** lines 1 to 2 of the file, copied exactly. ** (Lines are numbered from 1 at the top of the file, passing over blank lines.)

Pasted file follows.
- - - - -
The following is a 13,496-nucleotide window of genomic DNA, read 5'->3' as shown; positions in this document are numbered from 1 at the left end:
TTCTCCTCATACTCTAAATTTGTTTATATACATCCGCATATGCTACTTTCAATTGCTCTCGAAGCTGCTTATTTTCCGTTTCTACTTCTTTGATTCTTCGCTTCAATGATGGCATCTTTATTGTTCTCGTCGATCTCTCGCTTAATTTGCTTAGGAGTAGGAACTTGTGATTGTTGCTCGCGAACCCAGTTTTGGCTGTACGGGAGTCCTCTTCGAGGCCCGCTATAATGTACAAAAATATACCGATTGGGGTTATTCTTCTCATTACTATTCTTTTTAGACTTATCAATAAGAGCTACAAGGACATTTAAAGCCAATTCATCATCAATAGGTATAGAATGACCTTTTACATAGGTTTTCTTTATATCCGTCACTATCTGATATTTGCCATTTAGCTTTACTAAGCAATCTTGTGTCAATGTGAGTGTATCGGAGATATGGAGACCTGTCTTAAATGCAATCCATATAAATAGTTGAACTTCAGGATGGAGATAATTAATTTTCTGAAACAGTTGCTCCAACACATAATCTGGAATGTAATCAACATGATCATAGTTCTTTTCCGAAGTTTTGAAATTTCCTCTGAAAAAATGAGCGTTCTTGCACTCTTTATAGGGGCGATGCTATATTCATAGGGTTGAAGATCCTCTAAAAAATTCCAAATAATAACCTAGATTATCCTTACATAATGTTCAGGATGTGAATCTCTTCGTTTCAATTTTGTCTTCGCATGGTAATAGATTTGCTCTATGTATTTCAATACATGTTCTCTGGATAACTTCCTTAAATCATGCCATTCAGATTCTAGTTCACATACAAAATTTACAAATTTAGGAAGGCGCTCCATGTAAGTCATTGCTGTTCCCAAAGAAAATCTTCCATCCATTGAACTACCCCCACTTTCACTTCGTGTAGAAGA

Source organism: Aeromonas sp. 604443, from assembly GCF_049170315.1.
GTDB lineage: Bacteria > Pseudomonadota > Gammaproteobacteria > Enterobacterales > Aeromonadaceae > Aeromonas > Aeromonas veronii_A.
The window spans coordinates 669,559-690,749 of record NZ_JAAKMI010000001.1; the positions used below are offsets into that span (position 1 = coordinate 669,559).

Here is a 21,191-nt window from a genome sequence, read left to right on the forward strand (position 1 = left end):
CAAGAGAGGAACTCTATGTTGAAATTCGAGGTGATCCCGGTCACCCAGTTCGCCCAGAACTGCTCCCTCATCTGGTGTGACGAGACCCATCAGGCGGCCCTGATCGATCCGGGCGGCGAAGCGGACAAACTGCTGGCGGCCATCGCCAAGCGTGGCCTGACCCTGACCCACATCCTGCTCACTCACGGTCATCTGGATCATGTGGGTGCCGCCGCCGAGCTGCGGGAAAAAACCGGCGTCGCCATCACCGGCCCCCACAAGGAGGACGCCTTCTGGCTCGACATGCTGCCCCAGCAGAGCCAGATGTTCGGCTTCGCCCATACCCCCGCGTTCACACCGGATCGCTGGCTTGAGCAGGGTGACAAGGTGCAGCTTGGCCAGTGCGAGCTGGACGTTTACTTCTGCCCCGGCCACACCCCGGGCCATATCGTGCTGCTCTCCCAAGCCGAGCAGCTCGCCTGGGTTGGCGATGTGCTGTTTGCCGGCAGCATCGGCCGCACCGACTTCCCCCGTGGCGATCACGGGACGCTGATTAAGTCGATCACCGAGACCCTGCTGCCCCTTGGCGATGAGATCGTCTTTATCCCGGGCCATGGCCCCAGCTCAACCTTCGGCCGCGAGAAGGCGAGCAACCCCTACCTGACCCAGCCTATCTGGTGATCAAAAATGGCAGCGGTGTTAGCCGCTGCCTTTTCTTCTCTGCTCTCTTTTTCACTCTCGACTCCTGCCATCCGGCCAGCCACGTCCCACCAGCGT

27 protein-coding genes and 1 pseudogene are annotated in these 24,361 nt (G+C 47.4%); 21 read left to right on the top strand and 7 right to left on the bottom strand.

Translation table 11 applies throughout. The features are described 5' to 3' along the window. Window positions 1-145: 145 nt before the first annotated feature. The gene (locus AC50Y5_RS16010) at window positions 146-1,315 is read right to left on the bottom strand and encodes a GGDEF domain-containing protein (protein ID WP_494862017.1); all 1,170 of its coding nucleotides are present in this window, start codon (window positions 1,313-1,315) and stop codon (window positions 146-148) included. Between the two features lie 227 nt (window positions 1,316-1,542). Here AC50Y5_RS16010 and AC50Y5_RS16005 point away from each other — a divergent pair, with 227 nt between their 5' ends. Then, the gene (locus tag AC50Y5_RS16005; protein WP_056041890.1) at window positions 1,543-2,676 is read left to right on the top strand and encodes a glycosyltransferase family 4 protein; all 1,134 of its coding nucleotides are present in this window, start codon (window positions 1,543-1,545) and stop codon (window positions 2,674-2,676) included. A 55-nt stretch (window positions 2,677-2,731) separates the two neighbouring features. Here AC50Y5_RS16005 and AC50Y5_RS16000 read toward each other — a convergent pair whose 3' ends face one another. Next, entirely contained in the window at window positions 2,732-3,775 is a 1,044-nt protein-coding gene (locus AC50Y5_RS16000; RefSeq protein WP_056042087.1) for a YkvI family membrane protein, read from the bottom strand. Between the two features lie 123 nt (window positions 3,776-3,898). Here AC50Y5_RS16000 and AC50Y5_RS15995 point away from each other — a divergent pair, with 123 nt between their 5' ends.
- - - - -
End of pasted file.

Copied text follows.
The following is a 13,496-nucleotide window of genomic DNA, read 5'->3' as shown; positions in this document are numbered from 1 at the left end:
TTCTCCTCATACTCTAAATTTGTTTATATACATCCGCATATGCTACTTTCAATTGCTCTCGAAGCTGCTTATTTTCCGTTTCTACTTCTTTGATTCTTCGCTTCAATGATGGCATCTTTATTGTTCTCGTCGATCTCTCGCTTAATTTGCTTAGGAGTAGGAACTTGTGATTGTTGCTCGCGAACCCAGTTTTGGCTGTACGGGAGTCCTCTTCGAGGCCCGCTATAATGTACAAAAATATACCGATTGGGGTTATTCTTCTCATTACTATTCTTTTTAGACTTATCAATAAGAGCTACAAGGACATTTAAAGCCAATTCATCATCAATAGGTATAGAATGACCTTTTACATAGGTTTTCTTTATATCCGTCACTATCTGATATTTGCCATTTAGCTTTACTAAGCAATCTTGTGTCAATGTGAGTGTATCGGAGATATGGAGACCTGTCTTAAATGCAATCCATATAAATAGTTGAACTTCAGGATGGAGATAATTAATTTTCTGAAACAGTTGCTCCAACACATAATCTGGAATGTAATCAACATGATCATAGTTCTTTTCCGAAGTTTTGAAATTTCCTCTGAAAAAATGAGCGTTCTTGCACTCTTTATAGGGGCGATGCTATATTCATAGGGTTGAAGATCCTCTAAAAAATTCCAAATAATAACCTAGATTATCCTTACATAATGTTCAGGATGTGAATCTCTTCGTTTCAATTTTGTCTTCGCATGGTAATAGATTTGCTCTATGTATTTCAATACATGTTCTCTGGATAACTTCCTTAAATCATGCCATTCAGATTCTAGTTCACATACAAAATTTACAAATTTAGGAAGGCGCTCCATGTAAGTCATTGCTGTTCCCAAAGAAAATCTTCCATCCATTGAACTACCCCCACTTTCACTTCGTGTAGAAGA